In the hands of the wrong 4th grader, this film is the ultimate ‘for dummies’ guidebook to power and popularity though bullying, manipulation, cruelty, fear, humiliation, and snobbery without empathy, regret, regard for others, or concern for consequences. If your daughter is a Queen Bee, a Sidekick, a Banker, or a Pleaser/Wannabee/Messaenger, be advised- this film could give them the tools to perfect the sophistication of their power strategy (Read Rosalind Wiseman’s “Queen Bees & Wanna Bees” to find out more).
The most powerful, gut wrenching, impressionable moments of this film all revolve around the cruelty of the bullying and the success of the bully and her posse. In her book “Consuming Kids,” child psychology expert Susan Linn touches on the dangers of presenting material for children in which the destructive elements are more powerful than the positive elements. The most powerful messages that children take away from this movie concentrate on the immensity of a bully’s power to control, manipulate, and hurt those who get in her way. Even though the point of the movie is to discourage kids from giving in to bullying- the negative power emphasis means that this film has the potential to convey the message that going along with bullies is better than fighting against them and that being a bully is the best way to achieve popularity.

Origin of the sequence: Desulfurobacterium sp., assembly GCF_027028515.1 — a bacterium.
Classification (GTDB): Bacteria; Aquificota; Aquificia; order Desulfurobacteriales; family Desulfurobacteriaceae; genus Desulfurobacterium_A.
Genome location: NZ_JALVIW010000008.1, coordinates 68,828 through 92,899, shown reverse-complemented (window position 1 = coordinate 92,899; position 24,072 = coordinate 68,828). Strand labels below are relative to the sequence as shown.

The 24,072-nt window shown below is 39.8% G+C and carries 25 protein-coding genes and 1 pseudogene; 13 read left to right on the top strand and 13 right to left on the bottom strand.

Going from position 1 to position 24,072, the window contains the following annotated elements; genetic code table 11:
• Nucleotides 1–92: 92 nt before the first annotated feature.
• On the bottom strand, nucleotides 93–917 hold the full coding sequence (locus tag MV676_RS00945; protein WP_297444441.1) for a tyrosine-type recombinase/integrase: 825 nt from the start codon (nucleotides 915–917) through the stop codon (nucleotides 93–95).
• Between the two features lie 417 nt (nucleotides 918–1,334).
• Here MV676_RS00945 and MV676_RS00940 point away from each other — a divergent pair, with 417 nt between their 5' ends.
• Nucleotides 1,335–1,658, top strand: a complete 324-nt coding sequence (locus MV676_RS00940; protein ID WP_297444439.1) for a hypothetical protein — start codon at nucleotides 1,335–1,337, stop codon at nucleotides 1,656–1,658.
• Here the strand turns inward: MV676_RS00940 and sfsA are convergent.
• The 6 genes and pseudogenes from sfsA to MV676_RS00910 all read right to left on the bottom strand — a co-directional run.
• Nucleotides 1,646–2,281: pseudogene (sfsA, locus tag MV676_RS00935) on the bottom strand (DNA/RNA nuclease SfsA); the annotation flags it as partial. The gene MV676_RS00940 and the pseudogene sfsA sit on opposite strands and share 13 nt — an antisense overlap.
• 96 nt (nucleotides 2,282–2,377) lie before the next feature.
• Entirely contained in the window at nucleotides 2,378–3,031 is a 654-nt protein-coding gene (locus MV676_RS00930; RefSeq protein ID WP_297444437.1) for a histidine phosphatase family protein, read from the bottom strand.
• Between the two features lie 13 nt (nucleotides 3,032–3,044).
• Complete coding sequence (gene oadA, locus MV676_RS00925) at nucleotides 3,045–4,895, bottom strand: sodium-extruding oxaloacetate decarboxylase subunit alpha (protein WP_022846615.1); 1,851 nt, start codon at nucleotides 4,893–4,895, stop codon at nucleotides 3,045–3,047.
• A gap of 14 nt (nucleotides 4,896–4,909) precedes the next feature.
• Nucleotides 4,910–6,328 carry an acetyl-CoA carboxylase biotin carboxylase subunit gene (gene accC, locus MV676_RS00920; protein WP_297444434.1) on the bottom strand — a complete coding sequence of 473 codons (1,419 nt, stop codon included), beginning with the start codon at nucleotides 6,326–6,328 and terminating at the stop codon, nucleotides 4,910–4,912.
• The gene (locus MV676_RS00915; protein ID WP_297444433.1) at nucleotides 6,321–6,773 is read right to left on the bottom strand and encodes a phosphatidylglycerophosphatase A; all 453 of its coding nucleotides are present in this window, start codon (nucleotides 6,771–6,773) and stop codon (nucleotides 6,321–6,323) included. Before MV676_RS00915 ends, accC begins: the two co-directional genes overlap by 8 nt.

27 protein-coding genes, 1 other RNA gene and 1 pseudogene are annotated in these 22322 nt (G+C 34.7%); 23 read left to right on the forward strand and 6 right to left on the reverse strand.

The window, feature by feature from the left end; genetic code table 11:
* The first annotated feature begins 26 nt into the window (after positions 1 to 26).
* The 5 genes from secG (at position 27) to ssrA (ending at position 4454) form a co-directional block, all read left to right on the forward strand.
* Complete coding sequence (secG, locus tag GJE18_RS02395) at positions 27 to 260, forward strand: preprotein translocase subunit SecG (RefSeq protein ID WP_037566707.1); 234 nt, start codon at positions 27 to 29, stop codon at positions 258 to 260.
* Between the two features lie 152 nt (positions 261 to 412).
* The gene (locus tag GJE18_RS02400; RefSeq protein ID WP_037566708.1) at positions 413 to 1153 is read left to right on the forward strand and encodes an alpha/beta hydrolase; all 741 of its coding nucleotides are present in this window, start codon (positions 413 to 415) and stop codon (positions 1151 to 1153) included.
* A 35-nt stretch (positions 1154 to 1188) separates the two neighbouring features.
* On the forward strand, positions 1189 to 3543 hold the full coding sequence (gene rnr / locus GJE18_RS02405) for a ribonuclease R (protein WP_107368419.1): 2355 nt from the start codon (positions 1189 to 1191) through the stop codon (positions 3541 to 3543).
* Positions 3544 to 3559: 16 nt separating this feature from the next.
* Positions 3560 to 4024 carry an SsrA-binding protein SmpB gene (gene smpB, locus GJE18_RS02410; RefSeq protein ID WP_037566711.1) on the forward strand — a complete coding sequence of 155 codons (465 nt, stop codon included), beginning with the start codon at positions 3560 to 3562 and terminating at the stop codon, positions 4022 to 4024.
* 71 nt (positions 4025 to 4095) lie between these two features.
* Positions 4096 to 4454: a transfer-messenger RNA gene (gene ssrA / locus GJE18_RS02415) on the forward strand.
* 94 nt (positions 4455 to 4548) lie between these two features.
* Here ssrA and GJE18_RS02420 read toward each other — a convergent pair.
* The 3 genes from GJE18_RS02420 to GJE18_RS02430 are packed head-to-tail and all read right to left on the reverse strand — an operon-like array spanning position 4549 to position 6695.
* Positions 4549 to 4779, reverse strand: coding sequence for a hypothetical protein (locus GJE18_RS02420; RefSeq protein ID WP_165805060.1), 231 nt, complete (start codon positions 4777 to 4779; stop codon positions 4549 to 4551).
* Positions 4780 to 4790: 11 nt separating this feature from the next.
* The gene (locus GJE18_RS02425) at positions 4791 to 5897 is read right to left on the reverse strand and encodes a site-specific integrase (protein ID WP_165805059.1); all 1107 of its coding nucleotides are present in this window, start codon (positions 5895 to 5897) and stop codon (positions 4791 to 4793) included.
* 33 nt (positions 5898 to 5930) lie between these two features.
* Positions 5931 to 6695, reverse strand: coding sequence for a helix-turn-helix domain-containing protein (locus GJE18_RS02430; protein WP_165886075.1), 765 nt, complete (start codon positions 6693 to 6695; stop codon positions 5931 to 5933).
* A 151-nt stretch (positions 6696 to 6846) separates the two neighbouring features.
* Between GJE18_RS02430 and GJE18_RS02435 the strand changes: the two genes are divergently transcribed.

While this film does portray a disturbingly honest look at the power of school bullies, the conflict resolution at the end is dangerously unrealistic. When Tara finally confides in parents and teachers about the bullying she is experiencing, the bully automatically looses her power over the entire school and Tara and the bully become friends. Bullies don’t just abdicate their thrones because someone tattled. This film reinforced all of the reasons why girls shouldn’t talk to their parents about bullying.